Opinion

Russia protests are overblown by West. Putin is here to stay.

Mesmerized by Moscow protests, Western observers predict President-elect Vladimir Putin’s demise. But the politically active middle class is small and limited. US policy must be based on a realistic analysis of Putin’s support, not unfounded assessments that he's on his last legs.

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    Russia's Prime Minister and President-elect Vladimir Putin chairs a meeting on housing development in the town of Istra outside Moscow April 16. Op-ed contributor F. Stephen Larrabee says that for most Russian voters 'Putin represents stability and a barricade against things getting worse.'
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A fairy tale is enchanting the West – the end of the Putin era. Scarcely a day goes by without some Western observer or pundit announcing the demise of Russian President-elect Vladimir Putin. The mass protests in Moscow and other large cities since the parliamentary elections in early December are portrayed as signaling “the beginning of the end of Putin era.” Some observers predict that Putin will be unable to serve his full six-year term.

However, these assessments are based more on wishful thinking – and groupthink – than on hard facts. The protests represent the emergence in Russia of a bold and politically active middle class that is fed up with the growing corruption and constraints on basic political rights under Mr. Putin and his successor, current President Dmitri Medvedev.

Yet one should not exaggerate the political influence of this middle class. While highly active and vocal, it is relatively small and limited to Moscow and a few other large Russian cities. Outside these cities, support for Putin is much stronger and more widespread. Voters in these areas are far from satisfied with conditions. But they fear political change could bring a return to the chaos and instability of the Yeltsin years. For them, Putin represents stability and a barricade against things getting worse.

This factor is overlooked by many Western pundits and analysts. Mesmerized by the protests in Moscow, many analysts predicted that Putin would not receive 50 percent of the votes in the first round and would be forced into a second round run-off. However, Putin won 64 percent of the vote in the first round – significantly less than the support he received in the presidential elections in his first two terms, but a respectable victory nonetheless.

This is not to suggest that Putin is a born-again democrat or that Washington should overlook the seedy aspects of his rule. But if US policy is to be successful, it must be based on a realistic analysis of Putin’s support and the political balance of forces in Russia. It cannot be based on unfounded assessments that Putin is on his last legs and likely be forced into early retirement, as some Western observers have suggested.

To be sure, Putin faces a very different Russia than one he ruled 12 years ago. During his first tenure as president, he benefited from high oil prices that provided an economic cushion and allowed Russia to recover economically much more quickly than many observers expected. The improvement in the economy was the main reason for Putin’s high approval ratings during his first two terms as president.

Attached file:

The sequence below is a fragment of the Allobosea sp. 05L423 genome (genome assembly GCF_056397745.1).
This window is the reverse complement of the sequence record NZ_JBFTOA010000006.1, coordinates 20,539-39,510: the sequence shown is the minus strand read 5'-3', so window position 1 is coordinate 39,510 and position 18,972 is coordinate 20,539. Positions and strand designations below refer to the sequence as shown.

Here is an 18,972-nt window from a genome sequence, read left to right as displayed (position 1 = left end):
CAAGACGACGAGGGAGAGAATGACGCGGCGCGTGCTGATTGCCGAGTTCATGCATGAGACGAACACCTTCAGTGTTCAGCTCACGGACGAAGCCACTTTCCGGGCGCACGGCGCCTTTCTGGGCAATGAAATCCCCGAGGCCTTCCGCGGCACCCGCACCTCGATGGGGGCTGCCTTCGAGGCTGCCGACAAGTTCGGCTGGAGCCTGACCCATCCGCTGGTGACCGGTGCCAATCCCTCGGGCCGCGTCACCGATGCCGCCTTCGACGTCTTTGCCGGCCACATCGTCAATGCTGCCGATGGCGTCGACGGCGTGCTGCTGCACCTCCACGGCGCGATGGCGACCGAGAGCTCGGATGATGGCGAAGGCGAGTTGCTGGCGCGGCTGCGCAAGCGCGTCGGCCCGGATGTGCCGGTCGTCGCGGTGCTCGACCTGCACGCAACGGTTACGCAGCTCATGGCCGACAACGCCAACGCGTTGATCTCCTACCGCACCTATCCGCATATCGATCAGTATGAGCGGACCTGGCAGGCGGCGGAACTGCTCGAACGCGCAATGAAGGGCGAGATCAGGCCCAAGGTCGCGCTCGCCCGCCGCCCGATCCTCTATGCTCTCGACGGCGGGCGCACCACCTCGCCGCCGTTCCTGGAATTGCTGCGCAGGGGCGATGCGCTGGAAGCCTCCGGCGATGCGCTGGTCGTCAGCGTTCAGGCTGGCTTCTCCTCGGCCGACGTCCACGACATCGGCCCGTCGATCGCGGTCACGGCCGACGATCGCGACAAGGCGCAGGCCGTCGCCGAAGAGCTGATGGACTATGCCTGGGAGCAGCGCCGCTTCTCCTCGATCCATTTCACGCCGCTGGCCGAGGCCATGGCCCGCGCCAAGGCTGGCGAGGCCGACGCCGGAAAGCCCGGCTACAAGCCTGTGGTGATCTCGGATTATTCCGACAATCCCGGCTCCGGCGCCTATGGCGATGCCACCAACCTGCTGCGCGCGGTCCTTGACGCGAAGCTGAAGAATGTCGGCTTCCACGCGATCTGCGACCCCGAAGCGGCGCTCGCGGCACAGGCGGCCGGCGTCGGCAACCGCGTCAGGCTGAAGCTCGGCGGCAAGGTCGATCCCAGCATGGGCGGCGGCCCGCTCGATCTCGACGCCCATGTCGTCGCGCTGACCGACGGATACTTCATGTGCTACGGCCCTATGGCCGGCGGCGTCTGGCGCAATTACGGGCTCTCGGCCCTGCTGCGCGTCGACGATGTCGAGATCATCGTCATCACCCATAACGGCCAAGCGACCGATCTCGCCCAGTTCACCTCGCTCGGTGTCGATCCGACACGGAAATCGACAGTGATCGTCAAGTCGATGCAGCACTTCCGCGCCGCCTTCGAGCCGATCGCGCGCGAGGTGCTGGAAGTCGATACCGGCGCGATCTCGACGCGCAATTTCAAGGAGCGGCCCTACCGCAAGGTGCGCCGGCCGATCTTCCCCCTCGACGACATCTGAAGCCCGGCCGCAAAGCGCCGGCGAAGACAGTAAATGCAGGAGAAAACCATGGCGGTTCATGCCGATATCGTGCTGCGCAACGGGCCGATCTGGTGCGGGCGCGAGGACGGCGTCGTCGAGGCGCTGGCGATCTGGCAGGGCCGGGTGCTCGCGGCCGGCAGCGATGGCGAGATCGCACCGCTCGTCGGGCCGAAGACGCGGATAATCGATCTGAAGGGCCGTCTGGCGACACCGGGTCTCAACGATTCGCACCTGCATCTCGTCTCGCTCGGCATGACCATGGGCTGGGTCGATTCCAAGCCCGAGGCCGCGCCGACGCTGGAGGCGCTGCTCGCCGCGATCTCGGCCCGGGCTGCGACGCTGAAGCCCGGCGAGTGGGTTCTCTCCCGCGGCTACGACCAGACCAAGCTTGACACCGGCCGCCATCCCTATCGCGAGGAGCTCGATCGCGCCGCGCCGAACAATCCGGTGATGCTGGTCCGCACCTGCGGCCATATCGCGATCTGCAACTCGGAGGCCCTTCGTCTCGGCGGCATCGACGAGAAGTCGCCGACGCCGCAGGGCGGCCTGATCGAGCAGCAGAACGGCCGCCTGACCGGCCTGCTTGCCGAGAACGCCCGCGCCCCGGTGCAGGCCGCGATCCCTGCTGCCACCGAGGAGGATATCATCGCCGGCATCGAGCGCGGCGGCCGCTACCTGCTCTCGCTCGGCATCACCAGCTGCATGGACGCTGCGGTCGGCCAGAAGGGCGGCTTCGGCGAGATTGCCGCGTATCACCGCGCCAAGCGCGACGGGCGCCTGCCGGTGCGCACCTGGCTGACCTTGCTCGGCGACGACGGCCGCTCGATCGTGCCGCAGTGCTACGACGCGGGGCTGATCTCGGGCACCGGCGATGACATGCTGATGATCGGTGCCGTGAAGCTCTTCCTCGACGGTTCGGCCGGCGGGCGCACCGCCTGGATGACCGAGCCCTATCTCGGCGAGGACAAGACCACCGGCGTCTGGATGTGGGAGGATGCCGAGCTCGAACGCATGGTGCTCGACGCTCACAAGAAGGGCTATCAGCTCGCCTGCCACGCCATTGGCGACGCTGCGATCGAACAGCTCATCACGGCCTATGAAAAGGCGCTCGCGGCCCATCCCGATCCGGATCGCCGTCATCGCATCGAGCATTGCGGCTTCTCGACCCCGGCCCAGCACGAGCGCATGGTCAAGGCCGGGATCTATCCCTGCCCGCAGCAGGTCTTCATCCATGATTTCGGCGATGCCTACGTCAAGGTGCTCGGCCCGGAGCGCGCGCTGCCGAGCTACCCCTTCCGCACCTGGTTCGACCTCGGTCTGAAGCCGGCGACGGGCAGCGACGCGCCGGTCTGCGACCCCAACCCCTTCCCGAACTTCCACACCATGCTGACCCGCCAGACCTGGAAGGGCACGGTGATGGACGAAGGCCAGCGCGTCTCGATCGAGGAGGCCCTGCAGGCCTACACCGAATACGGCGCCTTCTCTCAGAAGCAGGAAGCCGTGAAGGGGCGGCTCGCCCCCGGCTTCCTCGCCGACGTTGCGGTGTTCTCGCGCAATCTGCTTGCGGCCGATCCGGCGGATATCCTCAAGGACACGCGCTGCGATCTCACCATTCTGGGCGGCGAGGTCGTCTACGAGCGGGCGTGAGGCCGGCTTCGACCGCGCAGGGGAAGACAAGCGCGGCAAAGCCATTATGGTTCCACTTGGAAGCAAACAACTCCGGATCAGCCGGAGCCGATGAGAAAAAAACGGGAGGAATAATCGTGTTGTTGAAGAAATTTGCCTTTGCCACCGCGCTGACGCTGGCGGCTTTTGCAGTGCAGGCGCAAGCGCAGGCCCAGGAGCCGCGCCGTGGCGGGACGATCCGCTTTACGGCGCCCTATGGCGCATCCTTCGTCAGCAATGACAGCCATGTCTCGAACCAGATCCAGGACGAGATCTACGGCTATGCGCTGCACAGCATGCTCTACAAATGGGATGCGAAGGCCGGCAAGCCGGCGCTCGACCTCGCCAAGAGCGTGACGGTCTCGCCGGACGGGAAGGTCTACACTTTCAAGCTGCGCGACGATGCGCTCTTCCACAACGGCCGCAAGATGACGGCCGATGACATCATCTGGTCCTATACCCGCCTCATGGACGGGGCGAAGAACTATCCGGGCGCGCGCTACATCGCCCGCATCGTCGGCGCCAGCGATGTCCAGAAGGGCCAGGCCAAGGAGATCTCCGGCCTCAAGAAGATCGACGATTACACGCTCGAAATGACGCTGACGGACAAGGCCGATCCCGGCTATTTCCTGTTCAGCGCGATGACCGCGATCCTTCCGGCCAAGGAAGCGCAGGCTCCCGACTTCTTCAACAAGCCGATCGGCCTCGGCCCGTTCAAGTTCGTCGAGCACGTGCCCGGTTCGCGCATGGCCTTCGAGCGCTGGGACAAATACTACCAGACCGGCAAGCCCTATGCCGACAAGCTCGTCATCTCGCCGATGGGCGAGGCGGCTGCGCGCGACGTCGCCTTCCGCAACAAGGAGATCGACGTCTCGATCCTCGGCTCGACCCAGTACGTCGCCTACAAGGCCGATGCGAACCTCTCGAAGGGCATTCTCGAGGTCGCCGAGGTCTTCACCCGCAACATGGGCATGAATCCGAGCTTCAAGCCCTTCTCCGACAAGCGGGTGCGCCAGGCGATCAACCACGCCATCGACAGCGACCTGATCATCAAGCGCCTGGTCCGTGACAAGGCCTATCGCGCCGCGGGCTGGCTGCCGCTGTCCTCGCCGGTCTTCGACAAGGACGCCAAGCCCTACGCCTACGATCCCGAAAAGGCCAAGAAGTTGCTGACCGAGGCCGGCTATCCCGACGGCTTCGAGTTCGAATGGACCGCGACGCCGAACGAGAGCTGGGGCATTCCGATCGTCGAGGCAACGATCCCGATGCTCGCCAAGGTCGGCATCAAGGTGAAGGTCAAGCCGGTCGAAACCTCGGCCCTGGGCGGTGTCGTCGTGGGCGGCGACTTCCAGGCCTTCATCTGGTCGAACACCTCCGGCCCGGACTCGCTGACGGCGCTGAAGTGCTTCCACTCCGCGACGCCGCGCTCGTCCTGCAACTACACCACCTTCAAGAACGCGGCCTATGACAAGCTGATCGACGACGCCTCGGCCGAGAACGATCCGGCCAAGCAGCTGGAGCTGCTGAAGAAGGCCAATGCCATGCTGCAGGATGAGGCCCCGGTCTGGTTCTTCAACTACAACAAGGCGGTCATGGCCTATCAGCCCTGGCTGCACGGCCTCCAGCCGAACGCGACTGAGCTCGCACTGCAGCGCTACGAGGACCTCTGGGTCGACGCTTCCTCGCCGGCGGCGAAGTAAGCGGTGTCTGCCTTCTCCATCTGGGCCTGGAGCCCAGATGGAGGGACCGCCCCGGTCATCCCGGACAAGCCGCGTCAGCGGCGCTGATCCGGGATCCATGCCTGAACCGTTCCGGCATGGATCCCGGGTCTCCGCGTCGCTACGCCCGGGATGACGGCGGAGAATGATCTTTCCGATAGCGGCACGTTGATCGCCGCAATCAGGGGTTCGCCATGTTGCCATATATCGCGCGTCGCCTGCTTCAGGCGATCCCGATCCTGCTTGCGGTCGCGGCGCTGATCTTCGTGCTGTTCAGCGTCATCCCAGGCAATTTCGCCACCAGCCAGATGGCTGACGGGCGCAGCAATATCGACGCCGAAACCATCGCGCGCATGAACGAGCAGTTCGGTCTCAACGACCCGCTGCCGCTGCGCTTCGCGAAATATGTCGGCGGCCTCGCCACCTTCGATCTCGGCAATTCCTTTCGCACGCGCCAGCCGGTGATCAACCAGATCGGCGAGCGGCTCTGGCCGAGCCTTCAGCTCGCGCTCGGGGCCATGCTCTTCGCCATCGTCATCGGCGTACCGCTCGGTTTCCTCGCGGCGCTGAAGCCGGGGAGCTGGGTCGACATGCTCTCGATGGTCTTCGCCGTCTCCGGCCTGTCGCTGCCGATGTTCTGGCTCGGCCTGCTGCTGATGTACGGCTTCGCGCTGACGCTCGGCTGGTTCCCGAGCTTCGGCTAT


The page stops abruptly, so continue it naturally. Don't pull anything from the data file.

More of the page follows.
He is not likely to be so lucky this time around. Barring a major international crisis (such as a military strike against Iran by Israel or the United States), oil prices are expected to remain relatively stable during the next few years. Thus Putin cannot count on the economic windfall that he enjoyed in his first two terms. This will make it much more difficult for him to meet the rising economic demands and expectations of the Russian population.

Putin also has to deal with a more politically restive and assertive urban middle class. A lot will depend on how the political opposition evolves. As long as the pressure for greater transparency and political change remains limited to the middle class in Moscow and a few urban areas, its political impact is likely to be limited. To have a serious political impact, the protest movement needs to expand its political base and develop links to other social groups outside the major Russian cities.

The Polish experience in the late l980s provides an important example in this regard. Solidarity would never have been able to pose a serious challenge to communist rule in Poland if it had remained limited to the intellectual elite in Warsaw and Krakow. It was the close ties between the liberal intellectuals in those cities and the working class trade union movement that made Solidarity a formidable political force and enabled it to pose a strong challenge to the ruling communist elite.

The political opposition in Russia could draw lessons from the Polish experience and develop close ties to other social groups outside the major Russian cities. Otherwise it is likely to remain a vocal but politically marginal force with little chance of posing a serious threat to Putin’s rule and achieving its democratic goals.

F. Stephen Larrabee holds the Distinguished Chair in European Security at the RAND Corporation, a nonprofit, nonpartisan research organization.

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